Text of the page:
It is uncommon for courts in Colorado to fully deny a parent custody rights to a son or daughter. However, there is a chance that a court will not allow you to spend time with your child after a divorce. There are several reasons why this may be the case, and depending on your actions, it may be possible to have visitation rights restored.
You may be perceived as a threat to your child
If you are seen as a threat to your child’s emotional or physical safety, a judge will likely suspend visitation rights to that child. Typically, you will be ordered to undergo anger management, substance abuse or parenting classes before you spend time with your kids again.
Child support and visitation issues are separate matters
Generally speaking, a visitation order won’t be altered or revoked because you are behind on child support payments. However, you could lose a professional license, have your wages garnished or face other penalties for failing to comply with an existing child support order. The child’s other parent does not have the ability to ignore or change a visitation order without a judge’s permission.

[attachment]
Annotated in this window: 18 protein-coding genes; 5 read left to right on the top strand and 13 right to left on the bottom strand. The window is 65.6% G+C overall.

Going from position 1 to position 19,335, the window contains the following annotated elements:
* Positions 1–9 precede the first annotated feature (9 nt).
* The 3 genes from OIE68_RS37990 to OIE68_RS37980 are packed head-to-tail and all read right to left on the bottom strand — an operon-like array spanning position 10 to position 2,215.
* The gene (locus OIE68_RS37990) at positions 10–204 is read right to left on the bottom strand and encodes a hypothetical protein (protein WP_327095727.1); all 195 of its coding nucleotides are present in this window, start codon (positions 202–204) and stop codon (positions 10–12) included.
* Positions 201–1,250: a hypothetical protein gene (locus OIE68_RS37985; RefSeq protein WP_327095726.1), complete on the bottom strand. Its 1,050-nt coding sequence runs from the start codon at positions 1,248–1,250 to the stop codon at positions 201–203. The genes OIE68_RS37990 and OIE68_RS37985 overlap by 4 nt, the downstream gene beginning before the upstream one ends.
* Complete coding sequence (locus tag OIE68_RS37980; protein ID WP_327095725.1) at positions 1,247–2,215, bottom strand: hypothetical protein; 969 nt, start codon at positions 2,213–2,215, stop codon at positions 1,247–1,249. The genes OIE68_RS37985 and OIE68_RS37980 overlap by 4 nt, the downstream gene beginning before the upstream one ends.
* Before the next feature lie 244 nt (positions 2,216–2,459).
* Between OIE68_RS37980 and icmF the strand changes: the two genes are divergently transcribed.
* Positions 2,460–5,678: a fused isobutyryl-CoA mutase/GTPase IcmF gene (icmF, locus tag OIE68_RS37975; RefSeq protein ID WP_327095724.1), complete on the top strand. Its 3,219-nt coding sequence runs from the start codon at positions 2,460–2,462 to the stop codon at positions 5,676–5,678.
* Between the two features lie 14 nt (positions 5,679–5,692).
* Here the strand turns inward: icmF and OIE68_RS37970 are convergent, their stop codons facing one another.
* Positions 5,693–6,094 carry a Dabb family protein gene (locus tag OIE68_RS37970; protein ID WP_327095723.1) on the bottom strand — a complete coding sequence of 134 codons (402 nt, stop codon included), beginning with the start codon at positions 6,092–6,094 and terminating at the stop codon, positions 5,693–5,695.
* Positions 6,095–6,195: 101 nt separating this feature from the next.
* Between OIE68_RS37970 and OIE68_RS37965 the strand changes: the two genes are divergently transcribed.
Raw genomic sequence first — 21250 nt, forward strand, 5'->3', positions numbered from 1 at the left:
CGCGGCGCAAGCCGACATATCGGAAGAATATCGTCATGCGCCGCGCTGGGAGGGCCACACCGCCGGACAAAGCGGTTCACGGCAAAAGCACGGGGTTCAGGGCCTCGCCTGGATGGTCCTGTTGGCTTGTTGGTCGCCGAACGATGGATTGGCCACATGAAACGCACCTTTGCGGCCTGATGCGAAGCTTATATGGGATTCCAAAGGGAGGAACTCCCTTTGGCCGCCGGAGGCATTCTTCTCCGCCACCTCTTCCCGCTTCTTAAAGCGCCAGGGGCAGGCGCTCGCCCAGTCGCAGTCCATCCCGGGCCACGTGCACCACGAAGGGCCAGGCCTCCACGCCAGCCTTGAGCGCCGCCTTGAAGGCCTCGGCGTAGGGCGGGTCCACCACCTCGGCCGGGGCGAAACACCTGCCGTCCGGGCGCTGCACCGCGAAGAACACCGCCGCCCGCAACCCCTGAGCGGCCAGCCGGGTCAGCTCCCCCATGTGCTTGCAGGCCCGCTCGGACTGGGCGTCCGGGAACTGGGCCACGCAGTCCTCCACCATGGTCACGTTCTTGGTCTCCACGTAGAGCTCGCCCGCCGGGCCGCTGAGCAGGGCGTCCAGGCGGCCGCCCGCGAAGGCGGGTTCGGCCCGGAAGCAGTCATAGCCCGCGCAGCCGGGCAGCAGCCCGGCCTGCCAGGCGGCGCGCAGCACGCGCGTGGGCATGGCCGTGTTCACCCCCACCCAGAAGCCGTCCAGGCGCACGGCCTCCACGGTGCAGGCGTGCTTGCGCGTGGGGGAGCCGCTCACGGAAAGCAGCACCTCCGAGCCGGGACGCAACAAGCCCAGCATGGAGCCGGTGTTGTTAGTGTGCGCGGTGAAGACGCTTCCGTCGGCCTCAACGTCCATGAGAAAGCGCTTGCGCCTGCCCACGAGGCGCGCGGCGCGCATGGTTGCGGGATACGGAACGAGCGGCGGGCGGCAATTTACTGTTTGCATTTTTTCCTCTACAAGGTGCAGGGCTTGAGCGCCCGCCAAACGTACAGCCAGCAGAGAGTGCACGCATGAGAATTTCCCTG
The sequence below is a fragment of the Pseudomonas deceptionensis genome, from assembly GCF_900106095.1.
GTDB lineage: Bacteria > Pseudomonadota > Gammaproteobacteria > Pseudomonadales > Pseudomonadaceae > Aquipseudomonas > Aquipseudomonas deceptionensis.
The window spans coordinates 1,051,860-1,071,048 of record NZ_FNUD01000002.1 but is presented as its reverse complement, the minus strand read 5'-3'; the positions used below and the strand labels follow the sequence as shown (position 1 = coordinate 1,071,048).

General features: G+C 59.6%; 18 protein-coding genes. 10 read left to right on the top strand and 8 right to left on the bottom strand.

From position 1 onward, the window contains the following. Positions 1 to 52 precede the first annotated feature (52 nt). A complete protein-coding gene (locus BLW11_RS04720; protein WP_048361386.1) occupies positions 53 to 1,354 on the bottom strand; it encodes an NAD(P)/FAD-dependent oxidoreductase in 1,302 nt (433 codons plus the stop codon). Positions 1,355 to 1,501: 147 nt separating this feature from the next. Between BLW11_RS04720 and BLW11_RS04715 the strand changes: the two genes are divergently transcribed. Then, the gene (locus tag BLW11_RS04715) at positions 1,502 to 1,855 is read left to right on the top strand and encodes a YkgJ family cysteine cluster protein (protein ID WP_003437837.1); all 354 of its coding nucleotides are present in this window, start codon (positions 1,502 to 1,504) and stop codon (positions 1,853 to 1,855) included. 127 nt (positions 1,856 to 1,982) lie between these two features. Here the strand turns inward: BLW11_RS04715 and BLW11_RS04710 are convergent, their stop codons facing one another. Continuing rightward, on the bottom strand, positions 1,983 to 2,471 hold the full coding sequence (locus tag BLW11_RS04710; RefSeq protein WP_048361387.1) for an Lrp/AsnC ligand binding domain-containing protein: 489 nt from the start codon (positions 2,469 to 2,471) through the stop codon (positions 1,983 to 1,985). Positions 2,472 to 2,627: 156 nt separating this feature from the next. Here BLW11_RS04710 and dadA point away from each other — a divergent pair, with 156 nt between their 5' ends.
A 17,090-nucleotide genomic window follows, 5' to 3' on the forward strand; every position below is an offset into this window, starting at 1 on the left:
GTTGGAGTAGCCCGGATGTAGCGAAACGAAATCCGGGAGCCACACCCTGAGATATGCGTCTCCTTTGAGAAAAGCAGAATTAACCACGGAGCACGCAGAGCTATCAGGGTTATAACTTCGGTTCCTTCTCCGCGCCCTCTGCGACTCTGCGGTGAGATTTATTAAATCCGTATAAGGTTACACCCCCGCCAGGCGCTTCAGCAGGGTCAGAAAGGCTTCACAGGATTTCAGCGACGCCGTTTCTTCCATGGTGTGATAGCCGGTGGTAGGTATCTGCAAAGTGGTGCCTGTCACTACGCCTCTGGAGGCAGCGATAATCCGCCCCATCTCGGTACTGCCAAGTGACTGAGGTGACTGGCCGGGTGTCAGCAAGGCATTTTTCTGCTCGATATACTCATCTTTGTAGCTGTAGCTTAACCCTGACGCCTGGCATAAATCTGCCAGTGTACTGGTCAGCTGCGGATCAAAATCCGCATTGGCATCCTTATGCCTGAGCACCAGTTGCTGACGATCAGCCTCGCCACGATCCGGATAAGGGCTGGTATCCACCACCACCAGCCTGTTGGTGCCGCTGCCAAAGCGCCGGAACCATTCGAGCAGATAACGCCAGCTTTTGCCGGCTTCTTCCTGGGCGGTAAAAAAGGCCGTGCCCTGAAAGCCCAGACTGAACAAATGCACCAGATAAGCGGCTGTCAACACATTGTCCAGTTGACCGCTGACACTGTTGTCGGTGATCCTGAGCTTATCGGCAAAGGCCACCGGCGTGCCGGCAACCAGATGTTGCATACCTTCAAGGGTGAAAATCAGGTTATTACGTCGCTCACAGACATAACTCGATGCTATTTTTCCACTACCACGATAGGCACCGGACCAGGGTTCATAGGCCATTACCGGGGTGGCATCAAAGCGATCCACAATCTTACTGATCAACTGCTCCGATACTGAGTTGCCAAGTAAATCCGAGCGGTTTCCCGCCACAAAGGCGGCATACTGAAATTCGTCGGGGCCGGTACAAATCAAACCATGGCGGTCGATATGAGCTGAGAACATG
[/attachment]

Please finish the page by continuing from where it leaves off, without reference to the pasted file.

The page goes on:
Try to resolve issues with the other parent
Your former spouse may attempt to defy a visitation order even if there is no legal basis to do so. Ideally, you will try to talk to this person in an effort to address and resolve any concerns that he or she might have. If that doesn’t work, be sure to document any attempts you made to either talk to the child’s other parent or to contact your child. This can be used as evidence to show that you weren’t attempting to abandon or neglect your son or daughter.
If you have been denied child custody or visitation rights, it may be possible to ask a judge to reconsider his or her position. A family law attorney may be able to show that you have taken steps to become a better parent or to ensure that your child will be safe in your presence.